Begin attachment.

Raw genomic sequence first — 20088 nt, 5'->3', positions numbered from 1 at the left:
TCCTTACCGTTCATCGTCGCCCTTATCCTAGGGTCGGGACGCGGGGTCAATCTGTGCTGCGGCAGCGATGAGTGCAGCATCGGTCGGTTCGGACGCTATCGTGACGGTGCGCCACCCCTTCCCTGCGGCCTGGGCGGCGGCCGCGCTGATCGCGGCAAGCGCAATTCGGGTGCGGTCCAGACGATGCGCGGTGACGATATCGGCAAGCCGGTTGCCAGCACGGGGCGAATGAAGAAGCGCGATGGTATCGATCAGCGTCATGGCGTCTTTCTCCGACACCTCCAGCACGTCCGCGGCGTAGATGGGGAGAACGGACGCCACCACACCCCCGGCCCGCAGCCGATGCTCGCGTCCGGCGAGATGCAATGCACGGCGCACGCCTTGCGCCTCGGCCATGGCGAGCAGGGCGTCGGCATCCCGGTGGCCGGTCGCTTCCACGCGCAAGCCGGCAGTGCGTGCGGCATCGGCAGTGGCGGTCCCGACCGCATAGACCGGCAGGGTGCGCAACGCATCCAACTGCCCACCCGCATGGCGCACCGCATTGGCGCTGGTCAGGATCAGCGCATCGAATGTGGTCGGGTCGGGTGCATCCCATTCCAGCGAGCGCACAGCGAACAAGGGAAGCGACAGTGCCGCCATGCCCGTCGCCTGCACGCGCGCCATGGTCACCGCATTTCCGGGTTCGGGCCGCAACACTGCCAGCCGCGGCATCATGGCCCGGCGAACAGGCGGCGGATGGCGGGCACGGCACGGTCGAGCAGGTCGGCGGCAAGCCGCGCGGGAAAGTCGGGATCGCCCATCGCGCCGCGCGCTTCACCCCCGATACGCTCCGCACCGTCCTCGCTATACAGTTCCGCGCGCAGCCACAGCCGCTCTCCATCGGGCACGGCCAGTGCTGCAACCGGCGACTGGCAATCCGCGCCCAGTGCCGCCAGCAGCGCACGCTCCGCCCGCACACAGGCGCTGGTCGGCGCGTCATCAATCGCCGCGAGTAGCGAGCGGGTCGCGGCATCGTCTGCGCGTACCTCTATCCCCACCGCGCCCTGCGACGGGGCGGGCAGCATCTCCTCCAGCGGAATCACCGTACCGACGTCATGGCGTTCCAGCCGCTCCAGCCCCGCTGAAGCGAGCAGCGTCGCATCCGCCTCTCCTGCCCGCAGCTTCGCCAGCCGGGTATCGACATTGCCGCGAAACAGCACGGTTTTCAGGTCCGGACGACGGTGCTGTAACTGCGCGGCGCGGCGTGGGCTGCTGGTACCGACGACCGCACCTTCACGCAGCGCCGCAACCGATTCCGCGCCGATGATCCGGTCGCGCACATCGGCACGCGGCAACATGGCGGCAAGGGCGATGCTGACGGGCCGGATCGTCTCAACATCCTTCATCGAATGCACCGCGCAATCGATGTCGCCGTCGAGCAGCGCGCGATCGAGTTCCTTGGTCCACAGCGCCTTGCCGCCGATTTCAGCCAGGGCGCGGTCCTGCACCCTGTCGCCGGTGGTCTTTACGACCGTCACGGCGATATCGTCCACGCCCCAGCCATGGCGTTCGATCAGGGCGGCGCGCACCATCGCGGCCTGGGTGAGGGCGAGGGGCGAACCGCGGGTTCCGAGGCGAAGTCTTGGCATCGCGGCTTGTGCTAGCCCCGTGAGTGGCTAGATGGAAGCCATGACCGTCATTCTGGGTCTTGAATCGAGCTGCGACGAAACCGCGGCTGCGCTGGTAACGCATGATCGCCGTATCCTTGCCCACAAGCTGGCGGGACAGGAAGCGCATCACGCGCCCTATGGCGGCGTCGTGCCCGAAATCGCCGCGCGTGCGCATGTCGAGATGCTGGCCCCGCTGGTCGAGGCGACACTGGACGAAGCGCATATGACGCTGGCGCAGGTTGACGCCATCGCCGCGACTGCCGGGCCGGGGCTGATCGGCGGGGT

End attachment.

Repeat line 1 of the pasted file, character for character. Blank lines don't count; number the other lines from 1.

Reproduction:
Raw genomic sequence first — 20088 nt, 5'->3', positions numbered from 1 at the left: